Recap - Orlando Wetlands 2/6/19 Seven excited folks joined us for our annual OWP bird trip and we were
immediately surprised when a Volunteer came up and told us that the Tram was waiting for us! Our driver/guide Mary was excellent and had some good spottings for us, like Blue-headed and White-eyed Vireos and a Gull-billed Tern hanging out with a Caspian and Forster's Terns.
The second surprise was the number of White Pelicans there and Mary told us they had just arrived, all 200 of them! We managed to see 52 species and all contributed to our tally which was great. Some of the birds were as follows:
o Many Roseate Spoonbills well distributed around the ponds o Black-crowned Night Herons o Purple Gallinules o Bald Eagle o Many Wood Storks o Green Heron o All Egrets and Herons except Reddish Egret o Many Glossy Ibis with their deceptive green and bronze colors glowing o Black-bellied Whistling Ducks
The final surprise was a turquoise and black snake on the trail!
Another great day at Orlando Wetlands Park, Jim & Eileen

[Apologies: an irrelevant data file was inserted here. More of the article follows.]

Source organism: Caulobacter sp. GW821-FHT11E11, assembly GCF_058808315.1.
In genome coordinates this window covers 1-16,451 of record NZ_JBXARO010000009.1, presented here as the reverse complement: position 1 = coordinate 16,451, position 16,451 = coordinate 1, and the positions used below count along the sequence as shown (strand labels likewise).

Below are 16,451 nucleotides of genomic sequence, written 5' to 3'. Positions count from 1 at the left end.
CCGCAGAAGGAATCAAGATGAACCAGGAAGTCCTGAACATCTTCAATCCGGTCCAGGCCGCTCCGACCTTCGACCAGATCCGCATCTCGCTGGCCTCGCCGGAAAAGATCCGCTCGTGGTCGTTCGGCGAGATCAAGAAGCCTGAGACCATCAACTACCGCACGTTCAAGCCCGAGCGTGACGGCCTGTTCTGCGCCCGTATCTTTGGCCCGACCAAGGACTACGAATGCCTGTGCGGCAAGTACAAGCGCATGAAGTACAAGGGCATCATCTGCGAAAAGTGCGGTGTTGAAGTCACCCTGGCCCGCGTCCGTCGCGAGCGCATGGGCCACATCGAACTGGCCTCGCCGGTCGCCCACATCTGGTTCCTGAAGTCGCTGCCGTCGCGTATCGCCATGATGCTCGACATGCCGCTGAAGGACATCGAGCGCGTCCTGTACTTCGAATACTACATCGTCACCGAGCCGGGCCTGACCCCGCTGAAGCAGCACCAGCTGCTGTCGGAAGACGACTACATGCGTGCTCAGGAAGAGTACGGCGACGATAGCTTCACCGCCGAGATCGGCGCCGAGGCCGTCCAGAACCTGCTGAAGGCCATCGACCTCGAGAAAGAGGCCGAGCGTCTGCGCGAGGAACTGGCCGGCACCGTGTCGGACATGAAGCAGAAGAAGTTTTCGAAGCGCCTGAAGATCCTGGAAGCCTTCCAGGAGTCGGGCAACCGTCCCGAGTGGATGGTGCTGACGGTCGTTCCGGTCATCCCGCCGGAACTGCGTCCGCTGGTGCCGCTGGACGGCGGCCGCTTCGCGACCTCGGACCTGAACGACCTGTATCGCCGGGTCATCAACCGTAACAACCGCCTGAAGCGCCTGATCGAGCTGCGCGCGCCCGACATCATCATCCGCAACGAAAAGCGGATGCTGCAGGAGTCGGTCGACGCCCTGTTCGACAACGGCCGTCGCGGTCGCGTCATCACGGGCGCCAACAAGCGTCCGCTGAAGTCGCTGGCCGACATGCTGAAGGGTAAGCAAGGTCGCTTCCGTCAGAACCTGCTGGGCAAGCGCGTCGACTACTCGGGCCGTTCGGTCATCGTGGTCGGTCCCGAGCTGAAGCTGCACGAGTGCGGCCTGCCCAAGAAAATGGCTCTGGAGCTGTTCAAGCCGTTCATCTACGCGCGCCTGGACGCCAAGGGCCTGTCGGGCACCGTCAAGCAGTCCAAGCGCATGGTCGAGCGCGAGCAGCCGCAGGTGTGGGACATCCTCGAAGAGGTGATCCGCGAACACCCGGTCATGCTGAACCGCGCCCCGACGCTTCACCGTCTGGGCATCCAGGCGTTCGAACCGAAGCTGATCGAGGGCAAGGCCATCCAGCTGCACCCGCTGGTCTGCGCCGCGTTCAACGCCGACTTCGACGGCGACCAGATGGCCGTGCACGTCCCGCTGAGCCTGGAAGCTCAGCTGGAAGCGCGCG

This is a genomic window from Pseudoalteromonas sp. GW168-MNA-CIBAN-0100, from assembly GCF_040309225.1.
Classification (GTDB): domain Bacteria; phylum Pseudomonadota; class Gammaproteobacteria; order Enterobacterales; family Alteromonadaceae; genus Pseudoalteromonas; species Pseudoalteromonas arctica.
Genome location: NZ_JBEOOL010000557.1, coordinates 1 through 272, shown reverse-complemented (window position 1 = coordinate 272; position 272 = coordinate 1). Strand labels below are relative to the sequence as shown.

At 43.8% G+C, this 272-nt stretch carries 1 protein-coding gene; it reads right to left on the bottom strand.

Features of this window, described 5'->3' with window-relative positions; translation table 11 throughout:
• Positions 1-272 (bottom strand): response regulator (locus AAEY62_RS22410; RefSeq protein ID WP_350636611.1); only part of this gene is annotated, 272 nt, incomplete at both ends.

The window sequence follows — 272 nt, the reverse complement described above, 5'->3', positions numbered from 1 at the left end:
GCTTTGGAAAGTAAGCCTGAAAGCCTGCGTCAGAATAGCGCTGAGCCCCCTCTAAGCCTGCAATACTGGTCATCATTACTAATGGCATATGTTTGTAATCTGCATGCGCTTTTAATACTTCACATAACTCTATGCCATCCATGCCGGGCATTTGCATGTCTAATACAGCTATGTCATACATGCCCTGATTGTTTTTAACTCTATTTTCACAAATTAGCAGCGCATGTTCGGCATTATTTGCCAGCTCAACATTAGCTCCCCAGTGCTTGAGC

Great start to the Morning at McKethan. 15 birders started at the parking lot . Robins, Tufted Titmouse, American Goldfinch, Sandhill Cranes, Pied-billed Grebes, etc. Most of us walked the edges that are quite deeper in water than we have ever seen it. We spotted Yellow-bellied Sapsuckers, Downy and Pileated, and Red-bellied Woodpeckers, but not Wilson's Snipes as we have had in the past. We then checked the trail back of the restrooms and in the field off the trail an American Kestrel in his normal snag. We then continued on and had many high canopy birds. Blue-Gray Gnatcatchers, Yellow-rumped Warblers, Black-and White Warblers, and the very pleasant surprise of
a Yellow-throated Warbler who was so unconcerned with our presence that he continued to wrestle with a bug to ingest. He stayed on his post. He was no more than 5 feet from us. All of the group that was present got good views. We continued the walk out to the right of the road way into the area of an open field but saw nothing that added to the list. The built up area between the two bodies of water afforded us with more view of Ch chickadees, and other warblers. We continued the walk and then ended with a total of 36 species that can be seen at this eBird link We lunched at Cedar Creek Seafood and then went to the Wastewater Treatment Facility to check out activity there.. No disappointment there. The weather had turned very cold and windy so our stay was brief and within that few minutes of birding another 13
species with the beautiful Eastern Meadowlarks in abundance. We counted the 13 species in just 15 minutes or so. The link can be seen here. The Meadowlark and Yellow-throated warbler by Fred Hileman and the group photo at McKethan was by Thomas Gulley.